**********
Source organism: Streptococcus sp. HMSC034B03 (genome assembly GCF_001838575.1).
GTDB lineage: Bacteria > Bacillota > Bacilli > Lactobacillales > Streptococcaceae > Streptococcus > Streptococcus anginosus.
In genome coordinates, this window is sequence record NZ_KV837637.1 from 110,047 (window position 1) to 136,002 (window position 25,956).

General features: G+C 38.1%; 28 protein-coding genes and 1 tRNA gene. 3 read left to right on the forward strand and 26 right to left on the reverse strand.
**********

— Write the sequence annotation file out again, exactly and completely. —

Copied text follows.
Source organism: Streptococcus sp. HMSC034B03 (genome assembly GCF_001838575.1).
GTDB lineage: Bacteria > Bacillota > Bacilli > Lactobacillales > Streptococcaceae > Streptococcus > Streptococcus anginosus.
In genome coordinates, this window is sequence record NZ_KV837637.1 from 110,047 (window position 1) to 136,002 (window position 25,956).

General features: G+C 38.1%; 28 protein-coding genes and 1 tRNA gene. 3 read left to right on the forward strand and 26 right to left on the reverse strand.